Do You Have a Recession Sales Strategy? You'd better ...
Making a sale during an economic slump can be tricky -- but not impossible -- provided you're asking your clients the right questions.
Josh Gordon, president of SmarterMediaSales.com, offered his tips on how to deal with clients during a recession to Publishing Executive Inbox. Gordon will also be leading a session on this topic at the 2009 Publishing Business Conference & Expo on March 23-25 at the New York Marriott Marquis Times Square.
Inbox: What are one or two ways to get clients interested in buying ads during a recession?
Josh Gordon: The best way to get your clients to buy an ad is to find out how they are changing their business model. The worst thing you can do is sell them an ad at a discount.
… Ask questions. Find out how they are changing their business model in the face of a recession. Are they eliminating products, adding a lower cost product line, extending credit lines, offering different buying terms like month-to-month or pay-as-you-go programs, or do they have any special offers this month? Find out, and then build an ad proposal against that.
Inbox: Can you offer any examples? What if your client did add a lower-cost product line?
Gordon: Come up with a plan that helps them get the word out to customers. If you approach it this way, the recession is the motivator to get the sale. Maybe the proposal needs to include different options -- an ad on a newsletter, a webcast, an e-mail blast.
… Maybe this lower-cost option is cheaper but more complicated to implement. Then, a webinar may make sense for this client.
Inbox: How do you propose selling the benefits of an advertiser going on the offensive during a poor economy?
Gordon: Cite historical examples. An example I like to use is the one of Kellogg's Corn Flakes and Post cereals during the Great Depression. Those companies were neck and neck when the Depression hit. Kellogg's kept the ads going through the 1930s. Post didn't. They cut most of them. When the Depression was over, Kellogg's was way ahead and Kellogg's has maintained that lead. Post never regained what it lost.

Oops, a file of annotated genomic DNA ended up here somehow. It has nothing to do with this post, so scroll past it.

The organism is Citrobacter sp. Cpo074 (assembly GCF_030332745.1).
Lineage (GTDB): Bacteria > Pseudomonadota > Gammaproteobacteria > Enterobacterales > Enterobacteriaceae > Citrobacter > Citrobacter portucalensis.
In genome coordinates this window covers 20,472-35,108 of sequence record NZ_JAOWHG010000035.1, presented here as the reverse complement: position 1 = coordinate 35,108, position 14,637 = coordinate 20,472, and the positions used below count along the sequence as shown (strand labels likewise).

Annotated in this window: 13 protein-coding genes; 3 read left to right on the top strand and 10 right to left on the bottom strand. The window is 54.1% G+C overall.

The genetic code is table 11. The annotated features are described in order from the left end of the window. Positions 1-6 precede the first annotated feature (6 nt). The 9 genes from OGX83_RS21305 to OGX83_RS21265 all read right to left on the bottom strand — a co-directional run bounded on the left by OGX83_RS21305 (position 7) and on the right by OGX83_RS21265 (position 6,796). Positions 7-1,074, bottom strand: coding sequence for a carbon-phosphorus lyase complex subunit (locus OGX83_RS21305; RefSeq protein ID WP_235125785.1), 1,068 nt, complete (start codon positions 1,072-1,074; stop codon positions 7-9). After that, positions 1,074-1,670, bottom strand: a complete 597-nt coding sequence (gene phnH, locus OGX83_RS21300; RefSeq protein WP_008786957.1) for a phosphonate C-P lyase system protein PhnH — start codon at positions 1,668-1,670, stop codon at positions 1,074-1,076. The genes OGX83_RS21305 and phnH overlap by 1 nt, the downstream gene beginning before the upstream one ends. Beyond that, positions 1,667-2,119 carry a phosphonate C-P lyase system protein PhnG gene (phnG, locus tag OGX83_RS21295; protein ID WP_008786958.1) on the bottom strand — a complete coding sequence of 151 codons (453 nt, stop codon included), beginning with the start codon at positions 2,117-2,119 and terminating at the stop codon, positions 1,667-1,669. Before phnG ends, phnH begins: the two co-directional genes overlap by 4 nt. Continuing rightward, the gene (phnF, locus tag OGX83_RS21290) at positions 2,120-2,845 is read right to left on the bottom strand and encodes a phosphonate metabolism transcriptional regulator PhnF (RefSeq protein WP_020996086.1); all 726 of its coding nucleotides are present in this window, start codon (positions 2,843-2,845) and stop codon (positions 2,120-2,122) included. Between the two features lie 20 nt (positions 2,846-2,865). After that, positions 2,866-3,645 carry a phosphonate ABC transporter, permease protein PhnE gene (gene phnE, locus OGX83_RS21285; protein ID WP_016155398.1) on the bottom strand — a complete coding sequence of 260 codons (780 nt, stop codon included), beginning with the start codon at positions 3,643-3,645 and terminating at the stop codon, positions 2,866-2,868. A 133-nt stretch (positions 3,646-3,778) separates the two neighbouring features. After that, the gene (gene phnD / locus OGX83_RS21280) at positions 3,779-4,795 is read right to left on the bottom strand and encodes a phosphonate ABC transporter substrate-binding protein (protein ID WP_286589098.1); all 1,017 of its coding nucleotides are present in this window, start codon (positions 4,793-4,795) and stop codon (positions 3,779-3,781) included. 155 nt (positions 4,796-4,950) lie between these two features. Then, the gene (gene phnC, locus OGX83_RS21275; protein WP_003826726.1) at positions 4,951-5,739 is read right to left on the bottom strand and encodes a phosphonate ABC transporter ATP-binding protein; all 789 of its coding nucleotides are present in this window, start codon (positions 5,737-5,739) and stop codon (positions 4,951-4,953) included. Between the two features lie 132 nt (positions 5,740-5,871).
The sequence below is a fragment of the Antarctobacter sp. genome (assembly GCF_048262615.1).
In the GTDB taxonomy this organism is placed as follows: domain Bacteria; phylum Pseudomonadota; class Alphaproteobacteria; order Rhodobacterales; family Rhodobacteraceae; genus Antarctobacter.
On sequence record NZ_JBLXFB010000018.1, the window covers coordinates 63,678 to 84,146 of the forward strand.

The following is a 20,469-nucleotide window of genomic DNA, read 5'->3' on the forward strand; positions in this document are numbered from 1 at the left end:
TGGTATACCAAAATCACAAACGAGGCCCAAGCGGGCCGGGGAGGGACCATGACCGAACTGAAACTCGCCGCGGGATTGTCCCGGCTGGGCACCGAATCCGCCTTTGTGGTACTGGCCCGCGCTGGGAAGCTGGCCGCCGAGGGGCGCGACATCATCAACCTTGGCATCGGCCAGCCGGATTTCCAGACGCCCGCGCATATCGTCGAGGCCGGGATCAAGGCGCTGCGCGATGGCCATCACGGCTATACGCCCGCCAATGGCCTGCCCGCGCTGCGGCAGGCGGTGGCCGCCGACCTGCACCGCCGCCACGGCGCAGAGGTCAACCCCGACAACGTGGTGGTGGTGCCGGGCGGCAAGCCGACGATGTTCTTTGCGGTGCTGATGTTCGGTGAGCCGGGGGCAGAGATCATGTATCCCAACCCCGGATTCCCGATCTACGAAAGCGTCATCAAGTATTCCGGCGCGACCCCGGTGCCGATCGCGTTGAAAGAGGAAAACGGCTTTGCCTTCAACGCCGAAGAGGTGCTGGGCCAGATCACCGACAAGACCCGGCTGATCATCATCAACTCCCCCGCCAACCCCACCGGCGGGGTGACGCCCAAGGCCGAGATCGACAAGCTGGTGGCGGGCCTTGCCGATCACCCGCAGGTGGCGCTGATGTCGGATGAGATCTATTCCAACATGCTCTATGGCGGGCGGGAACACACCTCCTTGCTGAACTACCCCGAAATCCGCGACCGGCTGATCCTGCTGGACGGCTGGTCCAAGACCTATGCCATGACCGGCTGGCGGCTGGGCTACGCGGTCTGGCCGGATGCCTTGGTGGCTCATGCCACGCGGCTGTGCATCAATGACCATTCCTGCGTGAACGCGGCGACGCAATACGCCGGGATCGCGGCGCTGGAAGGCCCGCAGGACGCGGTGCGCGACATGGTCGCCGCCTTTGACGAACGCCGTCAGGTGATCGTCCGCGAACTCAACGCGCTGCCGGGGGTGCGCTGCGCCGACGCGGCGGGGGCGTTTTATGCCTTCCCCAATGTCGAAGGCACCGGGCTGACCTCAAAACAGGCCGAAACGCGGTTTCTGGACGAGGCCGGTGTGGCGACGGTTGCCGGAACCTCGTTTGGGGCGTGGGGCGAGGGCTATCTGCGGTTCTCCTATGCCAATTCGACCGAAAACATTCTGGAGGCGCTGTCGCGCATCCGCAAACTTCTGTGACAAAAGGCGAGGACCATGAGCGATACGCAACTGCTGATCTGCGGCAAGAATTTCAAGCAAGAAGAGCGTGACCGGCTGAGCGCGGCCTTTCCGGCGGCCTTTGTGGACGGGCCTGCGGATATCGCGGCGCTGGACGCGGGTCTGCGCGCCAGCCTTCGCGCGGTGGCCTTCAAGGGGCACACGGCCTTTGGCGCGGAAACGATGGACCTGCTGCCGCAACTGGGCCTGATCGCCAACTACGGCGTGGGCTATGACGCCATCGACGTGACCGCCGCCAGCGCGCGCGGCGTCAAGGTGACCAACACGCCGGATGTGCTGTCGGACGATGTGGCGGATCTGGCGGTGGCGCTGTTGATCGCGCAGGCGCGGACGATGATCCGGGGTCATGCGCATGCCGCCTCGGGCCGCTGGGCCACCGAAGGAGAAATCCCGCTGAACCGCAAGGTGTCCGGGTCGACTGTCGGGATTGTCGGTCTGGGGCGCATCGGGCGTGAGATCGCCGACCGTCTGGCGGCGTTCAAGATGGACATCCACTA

… If all of your direct competitors are cutting back (on advertising), then you have a golden opportunity to crush your competitors.
Inbox: Can you point to at least one way to overcome the latest crop of recession-driven price objections?
Gordon: There are lots of books out there that talk about price objection techniques. My advice is don't use those techniques in the books. Unlike in good times when someone gives a price objection and has something behind it, in a recession, a large percentage of accounts don't have a lot of money. Don't start doing a lot of Jedi mind tricks to overcome price objections. It will come off badly.
Have a degree of empathy for clients. If you come off like you are using techniques, they will tend not to trust you. They have to tell you what their problems [are].
What can you do? Get back to asking questions. … Their budget may have been cut in half. If you know that, you may recommend moving from a full-page to a half-page ad. Or move from print to online. You have to ask questions.
Inbox: What are some of the biggest misconceptions about selling in a poor economy?
Gordon: That people stop buying things. People still have businesses to run, and they need to communicate and they need products shipped out. A lot of people [are] living in the immediate moment and not seeing the long term. Business has slowed, not stopped. And all recessions will end.